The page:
WASHINGTON — In February 1987, an anonymous phone tip was called into the Tallahassee police department reporting that six children were dirty, hungry, and acting like animals in the custody of two well-dressed men in a Tallahassee, Florida park. That phone call would kick off the Finders scandal: a series of events and multiple investigations even more bizarre than the initial report.
The trail would ultimately lead to allegations of a cult involved in ritual abuse, an international child-trafficking ring, evidence of child abuse confirmed and later denied, and ties with the CIA, which was alleged to have interfered in the case. No one was ever prosecuted in the wake of the initial 1987 investigation or a 1993 inquiry into the allegations of CIA involvement: official denials were maintained, and authorities stated that no evidence of criminal activity was ever found. However, documents that have emerged over time beg significant questions as to the validity of the official narrative.
In contrast with other historical human trafficking rings covered in the independent press, including those I have previously discussed, the Finders scandal presents as something of a phantom. This is in consequence of the lack of adult victims who have come forward, an absence of hard evidence viewable to the public, and an absence of extensive trials or convictions. Further impeding the willingness of most journalists to cover such a story were claims of ritualistic abuse that were hyped by corporate media at the time of the incident, as well as allegations of a CIA-led coverup that were less widely recognized by the legacy press.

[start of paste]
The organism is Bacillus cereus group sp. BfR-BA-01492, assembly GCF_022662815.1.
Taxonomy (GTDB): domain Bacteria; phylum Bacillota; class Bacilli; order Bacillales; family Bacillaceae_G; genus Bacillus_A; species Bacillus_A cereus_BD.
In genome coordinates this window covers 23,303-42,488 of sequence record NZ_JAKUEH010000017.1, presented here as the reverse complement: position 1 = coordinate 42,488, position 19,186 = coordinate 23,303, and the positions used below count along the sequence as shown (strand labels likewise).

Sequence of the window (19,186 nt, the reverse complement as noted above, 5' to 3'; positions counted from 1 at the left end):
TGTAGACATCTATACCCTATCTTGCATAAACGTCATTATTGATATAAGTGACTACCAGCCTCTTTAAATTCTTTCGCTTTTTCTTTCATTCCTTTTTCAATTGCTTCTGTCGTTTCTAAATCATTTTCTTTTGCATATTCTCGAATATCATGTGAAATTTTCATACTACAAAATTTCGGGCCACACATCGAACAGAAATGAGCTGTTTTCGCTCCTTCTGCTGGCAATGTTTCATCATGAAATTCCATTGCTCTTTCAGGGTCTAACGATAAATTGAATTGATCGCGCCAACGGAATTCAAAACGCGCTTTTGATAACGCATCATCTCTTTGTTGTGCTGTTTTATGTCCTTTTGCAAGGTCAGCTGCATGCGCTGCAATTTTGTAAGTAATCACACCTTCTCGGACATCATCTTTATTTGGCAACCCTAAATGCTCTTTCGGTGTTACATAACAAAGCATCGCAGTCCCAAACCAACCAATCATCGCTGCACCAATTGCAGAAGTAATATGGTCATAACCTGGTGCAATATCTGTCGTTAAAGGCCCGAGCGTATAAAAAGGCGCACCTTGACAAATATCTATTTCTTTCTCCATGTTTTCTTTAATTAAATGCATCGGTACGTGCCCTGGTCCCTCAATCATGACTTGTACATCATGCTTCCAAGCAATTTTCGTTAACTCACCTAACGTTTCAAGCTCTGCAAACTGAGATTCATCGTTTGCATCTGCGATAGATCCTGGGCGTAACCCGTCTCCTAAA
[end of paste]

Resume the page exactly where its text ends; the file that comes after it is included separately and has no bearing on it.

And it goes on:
The story is further complicated by the fact that it takes place in three basic stages: the initial 1987 investigation spread across multiple states and law enforcement agencies; a subsequent 1993 inquiry into allegations of a CIA coverup and interference in the 1987 investigation; and the emergence of Customs Service documents detailing new aspects of initial searches of Finders properties which was followed by the publication of hundreds of documents from both investigations to the FBI vault in 2019.
By initially sensationalizing the issue via the framing of the Finders as a satanic cult, the media profited from immediate shock value while permitting this very sensationalism to become the premise for dismissing other aspects of the story and Finders ties to the CIA to remain unexplored.